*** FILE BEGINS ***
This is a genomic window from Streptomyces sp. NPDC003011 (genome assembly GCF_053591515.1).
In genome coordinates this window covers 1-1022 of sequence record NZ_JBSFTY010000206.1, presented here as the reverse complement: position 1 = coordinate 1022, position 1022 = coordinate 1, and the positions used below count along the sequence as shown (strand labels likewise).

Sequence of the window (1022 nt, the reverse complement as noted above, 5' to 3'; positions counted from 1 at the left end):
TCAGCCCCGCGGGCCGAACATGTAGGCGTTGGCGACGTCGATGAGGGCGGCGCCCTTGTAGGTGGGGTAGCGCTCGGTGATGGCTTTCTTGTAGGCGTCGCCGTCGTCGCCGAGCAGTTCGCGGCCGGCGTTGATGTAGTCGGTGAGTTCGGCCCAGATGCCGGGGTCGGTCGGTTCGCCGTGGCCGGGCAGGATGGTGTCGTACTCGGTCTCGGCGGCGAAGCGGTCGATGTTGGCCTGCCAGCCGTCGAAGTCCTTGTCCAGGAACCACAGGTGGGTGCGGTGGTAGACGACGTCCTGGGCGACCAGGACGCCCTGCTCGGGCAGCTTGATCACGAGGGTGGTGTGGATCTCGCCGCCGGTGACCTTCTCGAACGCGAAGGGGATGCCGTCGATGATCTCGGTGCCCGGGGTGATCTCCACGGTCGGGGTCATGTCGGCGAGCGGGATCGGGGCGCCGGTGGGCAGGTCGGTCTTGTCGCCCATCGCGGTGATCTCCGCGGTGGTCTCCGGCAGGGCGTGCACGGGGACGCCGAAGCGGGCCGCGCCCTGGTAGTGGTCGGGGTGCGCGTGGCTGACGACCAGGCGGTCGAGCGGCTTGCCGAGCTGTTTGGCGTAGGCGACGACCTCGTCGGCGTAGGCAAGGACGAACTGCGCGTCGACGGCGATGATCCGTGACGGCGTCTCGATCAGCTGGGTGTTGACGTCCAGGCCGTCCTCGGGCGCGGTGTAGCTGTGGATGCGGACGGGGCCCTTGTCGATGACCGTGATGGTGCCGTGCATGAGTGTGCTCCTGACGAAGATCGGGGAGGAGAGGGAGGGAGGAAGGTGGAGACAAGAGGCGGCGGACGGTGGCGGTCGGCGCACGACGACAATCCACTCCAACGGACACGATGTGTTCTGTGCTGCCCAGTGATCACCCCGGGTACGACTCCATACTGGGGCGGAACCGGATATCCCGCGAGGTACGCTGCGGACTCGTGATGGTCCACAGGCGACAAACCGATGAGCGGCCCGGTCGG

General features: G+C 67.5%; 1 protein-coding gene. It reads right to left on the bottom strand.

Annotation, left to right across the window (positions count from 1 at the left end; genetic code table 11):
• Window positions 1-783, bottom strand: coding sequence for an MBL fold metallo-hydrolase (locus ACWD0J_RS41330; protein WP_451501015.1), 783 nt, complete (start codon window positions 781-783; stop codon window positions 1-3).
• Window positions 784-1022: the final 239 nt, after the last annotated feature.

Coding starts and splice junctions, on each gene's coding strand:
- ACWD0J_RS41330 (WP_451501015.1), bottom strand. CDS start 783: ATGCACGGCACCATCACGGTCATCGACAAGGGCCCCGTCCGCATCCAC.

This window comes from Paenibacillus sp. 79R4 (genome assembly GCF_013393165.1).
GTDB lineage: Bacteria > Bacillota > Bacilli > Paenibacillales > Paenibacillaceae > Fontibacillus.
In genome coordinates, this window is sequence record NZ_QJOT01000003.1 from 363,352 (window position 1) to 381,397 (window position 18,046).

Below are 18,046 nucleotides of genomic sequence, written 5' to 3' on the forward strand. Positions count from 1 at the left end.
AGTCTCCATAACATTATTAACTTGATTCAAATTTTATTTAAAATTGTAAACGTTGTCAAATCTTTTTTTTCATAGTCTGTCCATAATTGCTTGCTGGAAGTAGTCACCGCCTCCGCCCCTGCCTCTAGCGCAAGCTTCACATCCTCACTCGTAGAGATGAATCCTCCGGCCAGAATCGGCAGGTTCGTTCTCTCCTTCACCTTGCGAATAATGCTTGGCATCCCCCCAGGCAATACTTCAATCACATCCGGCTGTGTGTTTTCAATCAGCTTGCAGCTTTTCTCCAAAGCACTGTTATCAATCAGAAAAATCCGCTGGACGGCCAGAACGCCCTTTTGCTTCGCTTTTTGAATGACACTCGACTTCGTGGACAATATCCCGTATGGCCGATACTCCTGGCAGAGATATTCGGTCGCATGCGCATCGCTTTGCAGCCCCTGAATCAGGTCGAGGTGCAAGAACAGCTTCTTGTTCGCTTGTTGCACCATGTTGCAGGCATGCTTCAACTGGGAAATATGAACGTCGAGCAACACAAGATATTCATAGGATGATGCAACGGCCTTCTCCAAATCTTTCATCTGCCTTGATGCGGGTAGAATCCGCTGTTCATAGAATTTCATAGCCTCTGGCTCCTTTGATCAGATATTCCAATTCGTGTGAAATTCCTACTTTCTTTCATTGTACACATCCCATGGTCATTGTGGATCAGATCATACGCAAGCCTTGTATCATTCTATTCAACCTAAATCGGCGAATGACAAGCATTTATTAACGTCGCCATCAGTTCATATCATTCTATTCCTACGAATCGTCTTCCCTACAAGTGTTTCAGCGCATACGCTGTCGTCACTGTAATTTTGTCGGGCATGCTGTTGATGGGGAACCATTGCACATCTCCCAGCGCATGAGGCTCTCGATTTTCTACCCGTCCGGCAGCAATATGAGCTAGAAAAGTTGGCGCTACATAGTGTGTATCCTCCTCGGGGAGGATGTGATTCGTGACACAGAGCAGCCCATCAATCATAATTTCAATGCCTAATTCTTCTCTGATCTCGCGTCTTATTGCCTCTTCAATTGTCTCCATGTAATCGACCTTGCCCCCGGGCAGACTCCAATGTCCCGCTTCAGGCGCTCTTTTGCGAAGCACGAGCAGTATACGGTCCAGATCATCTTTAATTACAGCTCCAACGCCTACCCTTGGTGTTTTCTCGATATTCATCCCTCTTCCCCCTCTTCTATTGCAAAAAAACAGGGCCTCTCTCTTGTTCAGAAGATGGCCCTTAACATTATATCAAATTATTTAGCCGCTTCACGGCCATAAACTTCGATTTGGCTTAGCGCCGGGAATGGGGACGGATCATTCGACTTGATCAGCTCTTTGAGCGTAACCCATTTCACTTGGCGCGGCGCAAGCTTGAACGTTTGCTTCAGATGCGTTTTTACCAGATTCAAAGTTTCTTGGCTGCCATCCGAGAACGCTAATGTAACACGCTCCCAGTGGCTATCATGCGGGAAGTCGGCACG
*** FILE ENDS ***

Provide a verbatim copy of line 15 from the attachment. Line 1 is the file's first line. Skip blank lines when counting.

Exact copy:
AGTCTCCATAACATTATTAACTTGATTCAAATTTTATTTAAAATTGTAAACGTTGTCAAATCTTTTTTTTCATAGTCTGTCCATAATTGCTTGCTGGAAGTAGTCACCGCCTCCGCCCCTGCCTCTAGCGCAAGCTTCACATCCTCACTCGTAGAGATGAATCCTCCGGCCAGAATCGGCAGGTTCGTTCTCTCCTTCACCTTGCGAATAATGCTTGGCATCCCCCCAGGCAATACTTCAATCACATCCGGCTGTGTGTTTTCAATCAGCTTGCAGCTTTTCTCCAAAGCACTGTTATCAATCAGAAAAATCCGCTGGACGGCCAGAACGCCCTTTTGCTTCGCTTTTTGAATGACACTCGACTTCGTGGACAATATCCCGTATGGCCGATACTCCTGGCAGAGATATTCGGTCGCATGCGCATCGCTTTGCAGCCCCTGAATCAGGTCGAGGTGCAAGAACAGCTTCTTGTTCGCTTGTTGCACCATGTTGCAGGCATGCTTCAACTGGGAAATATGAACGTCGAGCAACACAAGATATTCATAGGATGATGCAACGGCCTTCTCCAAATCTTTCATCTGCCTTGATGCGGGTAGAATCCGCTGTTCATAGAATTTCATAGCCTCTGGCTCCTTTGATCAGATATTCCAATTCGTGTGAAATTCCTACTTTCTTTCATTGTACACATCCCATGGTCATTGTGGATCAGATCATACGCAAGCCTTGTATCATTCTATTCAACCTAAATCGGCGAATGACAAGCATTTATTAACGTCGCCATCAGTTCATATCATTCTATTCCTACGAATCGTCTTCCCTACAAGTGTTTCAGCGCATACGCTGTCGTCACTGTAATTTTGTCGGGCATGCTGTTGATGGGGAACCATTGCACATCTCCCAGCGCATGAGGCTCTCGATTTTCTACCCGTCCGGCAGCAATATGAGCTAGAAAAGTTGGCGCTACATAGTGTGTATCCTCCTCGGGGAGGATGTGATTCGTGACACAGAGCAGCCCATCAATCATAATTTCAATGCCTAATTCTTCTCTGATCTCGCGTCTTATTGCCTCTTCAATTGTCTCCATGTAATCGACCTTGCCCCCGGGCAGACTCCAATGTCCCGCTTCAGGCGCTCTTTTGCGAAGCACGAGCAGTATACGGTCCAGATCATCTTTAATTACAGCTCCAACGCCTACCCTTGGTGTTTTCTCGATATTCATCCCTCTTCCCCCTCTTCTATTGCAAAAAAACAGGGCCTCTCTCTTGTTCAGAAGATGGCCCTTAACATTATATCAAATTATTTAGCCGCTTCACGGCCATAAACTTCGATTTGGCTTAGCGCCGGGAATGGGGACGGATCATTCGACTTGATCAGCTCTTTGAGCGTAACCCATTTCACTTGGCGCGGCGCAAGCTTGAACGTTTGCTTCAGATGCGTTTTTACCAGATTCAAAGTTTCTTGGCTGCCATCCGAGAACGCTAATGTAACACGCTCCCAGTGGCTATCATGCGGGAAGTCGGCACG